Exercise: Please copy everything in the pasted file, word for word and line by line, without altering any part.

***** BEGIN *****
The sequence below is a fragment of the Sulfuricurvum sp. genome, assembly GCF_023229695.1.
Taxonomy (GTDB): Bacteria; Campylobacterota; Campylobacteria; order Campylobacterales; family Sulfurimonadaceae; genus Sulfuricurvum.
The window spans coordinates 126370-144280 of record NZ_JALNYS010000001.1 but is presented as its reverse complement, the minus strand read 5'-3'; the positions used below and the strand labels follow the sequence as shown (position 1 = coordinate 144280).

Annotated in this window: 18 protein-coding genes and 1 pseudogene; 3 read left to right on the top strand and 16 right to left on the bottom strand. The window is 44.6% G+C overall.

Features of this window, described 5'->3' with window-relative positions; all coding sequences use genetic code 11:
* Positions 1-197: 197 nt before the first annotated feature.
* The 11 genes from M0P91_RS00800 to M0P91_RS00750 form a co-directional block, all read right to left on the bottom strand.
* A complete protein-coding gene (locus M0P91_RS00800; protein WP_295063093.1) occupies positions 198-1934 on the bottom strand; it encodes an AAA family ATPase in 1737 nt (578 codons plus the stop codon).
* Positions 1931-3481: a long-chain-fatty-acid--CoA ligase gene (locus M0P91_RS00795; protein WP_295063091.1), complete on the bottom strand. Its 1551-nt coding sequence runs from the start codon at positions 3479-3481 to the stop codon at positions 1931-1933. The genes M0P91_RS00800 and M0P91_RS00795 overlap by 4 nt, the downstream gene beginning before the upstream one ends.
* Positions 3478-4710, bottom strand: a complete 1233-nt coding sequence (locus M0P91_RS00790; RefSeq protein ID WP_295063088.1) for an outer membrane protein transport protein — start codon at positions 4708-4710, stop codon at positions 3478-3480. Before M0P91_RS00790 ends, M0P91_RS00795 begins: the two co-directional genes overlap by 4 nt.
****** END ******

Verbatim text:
The sequence below is a fragment of the Sulfuricurvum sp. genome, assembly GCF_023229695.1.
Taxonomy (GTDB): Bacteria; Campylobacterota; Campylobacteria; order Campylobacterales; family Sulfurimonadaceae; genus Sulfuricurvum.
The window spans coordinates 126370-144280 of record NZ_JALNYS010000001.1 but is presented as its reverse complement, the minus strand read 5'-3'; the positions used below and the strand labels follow the sequence as shown (position 1 = coordinate 144280).

Annotated in this window: 18 protein-coding genes and 1 pseudogene; 3 read left to right on the top strand and 16 right to left on the bottom strand. The window is 44.6% G+C overall.

Features of this window, described 5'->3' with window-relative positions; all coding sequences use genetic code 11:
* Positions 1-197: 197 nt before the first annotated feature.
* The 11 genes from M0P91_RS00800 to M0P91_RS00750 form a co-directional block, all read right to left on the bottom strand.
* A complete protein-coding gene (locus M0P91_RS00800; protein WP_295063093.1) occupies positions 198-1934 on the bottom strand; it encodes an AAA family ATPase in 1737 nt (578 codons plus the stop codon).
* Positions 1931-3481: a long-chain-fatty-acid--CoA ligase gene (locus M0P91_RS00795; protein WP_295063091.1), complete on the bottom strand. Its 1551-nt coding sequence runs from the start codon at positions 3479-3481 to the stop codon at positions 1931-1933. The genes M0P91_RS00800 and M0P91_RS00795 overlap by 4 nt, the downstream gene beginning before the upstream one ends.
* Positions 3478-4710, bottom strand: a complete 1233-nt coding sequence (locus M0P91_RS00790; RefSeq protein ID WP_295063088.1) for an outer membrane protein transport protein — start codon at positions 4708-4710, stop codon at positions 3478-3480. Before M0P91_RS00790 ends, M0P91_RS00795 begins: the two co-directional genes overlap by 4 nt.